$$$ & Sense: Designing for Profits by Rod Luke of Rendel McGuckian

Rod Luke

High farm profits are gained in many ways. There is no blueprint that covers all graingrowing businesses, but you can look at a few design features.

Cropping farmers earning farm profits greater than $60,000 per household often have four similar features: Simple Uniform Systems — Accountability — Relationships — Innovation (SARI).

Simple Uniform Systems appear in all areas of farm businesses from the machinery and equipment to record keeping and financial monitoring. Simple systems provide a range of benefits that help build profits. It simply means using systems that are easy to operate, easy to teach others, easy to fix and which make it easy to make decisions.

Simple uniform systems make it easier for everyone involved in the business to understand and use equipment. With less time and effort required just to cope with the machines and systems, management can focus more upon the big decisions and less on day-to-day issues.

Accountability is about having someone to ask about decisions. This can be a spouse, parents, other relative or farm adviser. The person you use for accountability does not need to have a hands-on involvement in the farm but they must be able to demand to know about income and expenses.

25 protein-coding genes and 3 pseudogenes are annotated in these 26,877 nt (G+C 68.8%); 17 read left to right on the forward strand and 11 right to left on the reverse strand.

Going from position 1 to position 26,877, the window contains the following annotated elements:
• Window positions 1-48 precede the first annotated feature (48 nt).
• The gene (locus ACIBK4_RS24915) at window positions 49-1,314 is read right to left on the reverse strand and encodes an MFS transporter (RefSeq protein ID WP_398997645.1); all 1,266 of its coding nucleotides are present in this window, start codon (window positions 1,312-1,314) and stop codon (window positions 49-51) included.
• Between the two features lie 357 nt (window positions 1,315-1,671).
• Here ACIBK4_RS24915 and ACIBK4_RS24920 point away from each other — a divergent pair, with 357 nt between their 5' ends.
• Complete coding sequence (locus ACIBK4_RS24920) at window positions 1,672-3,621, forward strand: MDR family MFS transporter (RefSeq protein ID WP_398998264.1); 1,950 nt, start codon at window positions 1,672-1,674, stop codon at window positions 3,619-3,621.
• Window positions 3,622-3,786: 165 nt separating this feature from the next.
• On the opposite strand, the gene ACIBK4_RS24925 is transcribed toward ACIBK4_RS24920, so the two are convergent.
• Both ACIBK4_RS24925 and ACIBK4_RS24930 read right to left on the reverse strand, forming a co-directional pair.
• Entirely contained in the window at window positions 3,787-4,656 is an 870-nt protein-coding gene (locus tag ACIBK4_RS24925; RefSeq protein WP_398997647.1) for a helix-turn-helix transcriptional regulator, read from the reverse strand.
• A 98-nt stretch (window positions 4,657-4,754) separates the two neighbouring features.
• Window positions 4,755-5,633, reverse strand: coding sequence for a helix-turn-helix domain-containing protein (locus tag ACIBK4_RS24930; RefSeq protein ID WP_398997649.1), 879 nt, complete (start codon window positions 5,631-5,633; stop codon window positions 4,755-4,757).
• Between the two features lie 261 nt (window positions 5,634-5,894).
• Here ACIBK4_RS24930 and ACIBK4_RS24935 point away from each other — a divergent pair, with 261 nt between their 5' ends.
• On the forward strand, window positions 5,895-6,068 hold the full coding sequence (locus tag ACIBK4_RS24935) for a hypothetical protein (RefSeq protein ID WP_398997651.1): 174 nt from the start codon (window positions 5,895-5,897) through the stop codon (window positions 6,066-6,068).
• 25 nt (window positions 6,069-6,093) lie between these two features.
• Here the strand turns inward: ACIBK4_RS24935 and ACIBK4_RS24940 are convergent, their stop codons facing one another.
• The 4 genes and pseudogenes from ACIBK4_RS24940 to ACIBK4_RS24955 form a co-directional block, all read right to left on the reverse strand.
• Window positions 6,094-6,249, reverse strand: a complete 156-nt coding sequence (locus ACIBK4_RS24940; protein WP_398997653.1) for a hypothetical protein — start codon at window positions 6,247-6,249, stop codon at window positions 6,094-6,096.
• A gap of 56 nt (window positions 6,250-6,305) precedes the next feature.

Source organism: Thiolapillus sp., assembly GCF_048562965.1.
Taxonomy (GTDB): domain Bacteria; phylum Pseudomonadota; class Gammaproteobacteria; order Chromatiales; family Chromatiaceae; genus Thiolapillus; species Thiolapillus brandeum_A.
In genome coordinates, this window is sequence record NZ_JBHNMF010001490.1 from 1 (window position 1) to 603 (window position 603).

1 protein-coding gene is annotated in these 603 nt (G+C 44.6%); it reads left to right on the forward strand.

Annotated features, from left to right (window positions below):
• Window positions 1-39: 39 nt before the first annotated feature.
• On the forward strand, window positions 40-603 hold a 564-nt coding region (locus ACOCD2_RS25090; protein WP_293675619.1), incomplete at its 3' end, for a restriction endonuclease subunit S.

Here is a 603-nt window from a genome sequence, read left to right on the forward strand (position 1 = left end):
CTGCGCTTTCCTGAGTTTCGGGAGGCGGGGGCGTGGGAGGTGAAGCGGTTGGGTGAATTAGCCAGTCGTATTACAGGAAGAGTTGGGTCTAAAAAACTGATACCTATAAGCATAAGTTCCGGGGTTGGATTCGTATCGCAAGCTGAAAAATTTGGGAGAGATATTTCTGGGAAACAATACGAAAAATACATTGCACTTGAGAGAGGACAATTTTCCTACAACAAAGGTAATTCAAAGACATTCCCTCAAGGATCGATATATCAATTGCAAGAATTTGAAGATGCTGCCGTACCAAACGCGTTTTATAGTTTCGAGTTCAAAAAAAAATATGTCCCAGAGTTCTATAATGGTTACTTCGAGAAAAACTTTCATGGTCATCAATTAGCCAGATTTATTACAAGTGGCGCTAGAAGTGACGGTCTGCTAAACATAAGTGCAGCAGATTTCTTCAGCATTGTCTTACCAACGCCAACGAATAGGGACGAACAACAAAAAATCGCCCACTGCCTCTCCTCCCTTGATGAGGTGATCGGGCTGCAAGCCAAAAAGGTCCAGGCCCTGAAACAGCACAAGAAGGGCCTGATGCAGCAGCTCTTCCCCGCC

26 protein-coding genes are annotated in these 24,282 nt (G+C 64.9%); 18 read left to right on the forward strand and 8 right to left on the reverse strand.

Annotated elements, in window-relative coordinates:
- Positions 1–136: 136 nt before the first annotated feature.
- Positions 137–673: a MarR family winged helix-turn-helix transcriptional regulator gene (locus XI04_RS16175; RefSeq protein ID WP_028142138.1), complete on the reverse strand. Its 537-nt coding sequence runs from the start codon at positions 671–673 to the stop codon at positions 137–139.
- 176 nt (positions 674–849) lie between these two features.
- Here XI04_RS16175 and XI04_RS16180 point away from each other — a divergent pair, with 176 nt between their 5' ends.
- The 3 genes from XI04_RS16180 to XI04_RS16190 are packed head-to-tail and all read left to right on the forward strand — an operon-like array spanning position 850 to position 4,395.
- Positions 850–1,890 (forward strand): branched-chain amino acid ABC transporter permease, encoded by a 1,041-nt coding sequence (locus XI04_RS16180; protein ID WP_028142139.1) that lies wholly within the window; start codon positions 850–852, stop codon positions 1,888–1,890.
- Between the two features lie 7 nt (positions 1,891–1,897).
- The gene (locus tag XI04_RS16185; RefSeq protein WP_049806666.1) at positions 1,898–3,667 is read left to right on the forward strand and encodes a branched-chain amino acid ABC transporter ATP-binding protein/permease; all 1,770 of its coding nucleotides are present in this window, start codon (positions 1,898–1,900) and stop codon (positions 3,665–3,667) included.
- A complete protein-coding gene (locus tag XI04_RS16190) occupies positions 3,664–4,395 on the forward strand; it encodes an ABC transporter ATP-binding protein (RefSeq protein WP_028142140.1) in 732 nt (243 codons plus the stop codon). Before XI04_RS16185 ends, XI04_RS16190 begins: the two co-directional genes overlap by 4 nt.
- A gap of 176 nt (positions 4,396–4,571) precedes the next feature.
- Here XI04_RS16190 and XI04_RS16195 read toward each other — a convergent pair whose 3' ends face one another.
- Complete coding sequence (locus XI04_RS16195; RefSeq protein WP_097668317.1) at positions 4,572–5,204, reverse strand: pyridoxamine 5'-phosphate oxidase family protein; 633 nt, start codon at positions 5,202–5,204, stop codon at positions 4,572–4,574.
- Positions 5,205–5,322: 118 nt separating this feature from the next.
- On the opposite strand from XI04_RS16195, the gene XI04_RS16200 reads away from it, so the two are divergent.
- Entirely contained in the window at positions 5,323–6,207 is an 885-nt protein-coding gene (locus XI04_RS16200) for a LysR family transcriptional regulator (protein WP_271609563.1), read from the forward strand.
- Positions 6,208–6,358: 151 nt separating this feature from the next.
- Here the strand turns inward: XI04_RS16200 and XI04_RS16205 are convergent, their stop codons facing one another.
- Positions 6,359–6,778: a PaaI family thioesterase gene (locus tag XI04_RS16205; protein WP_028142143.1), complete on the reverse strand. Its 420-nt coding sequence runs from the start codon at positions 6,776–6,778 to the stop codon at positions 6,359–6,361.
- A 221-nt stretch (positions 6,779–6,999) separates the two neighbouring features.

Explaining costs and income to business partners will help you think through your plans. Budgets and monitoring are useful tools to help explain costs and income. Justifying decisions will also help you think through the risks.

Businesses using accountability often have good cost control, keeping operating costs to 50 per cent of income or lower.

Relationships are 'people skills'. People skills are important when dealing with buyers, suppliers, contractors, employees, advisers and partners. Strong relationships can help you achieve better outcomes in prices, credit, getting the right spares, or getting things done on time. Doing the 'hard yards' in relationships pays off when others repay you with extra effort. Sometimes it is also worth paying a little more for good relationships.

Communication is the key in relationships. Making sure others hear what you say is critical. Listening can also be more important than talking. Thinking about what others need to know in advance puts them in the picture and removes snap decisions or tough deadlines.

Innovation is a common feature among businesses with high profits. Innovation is the use of new technologies. This is common to nearly all farmers, but high-profit businesses will look hard for new ways to do a job simply and quickly.

Five top questions

Ask yourself — "Can I save time and effort on the farm? Does someone ask what income is expected from expenses? Am I good at explaining things to others? Am I always looking for better ways to do things?"

Do you have some SARI features in your business?

Contact: Mr Rod Luke 03 5441 4821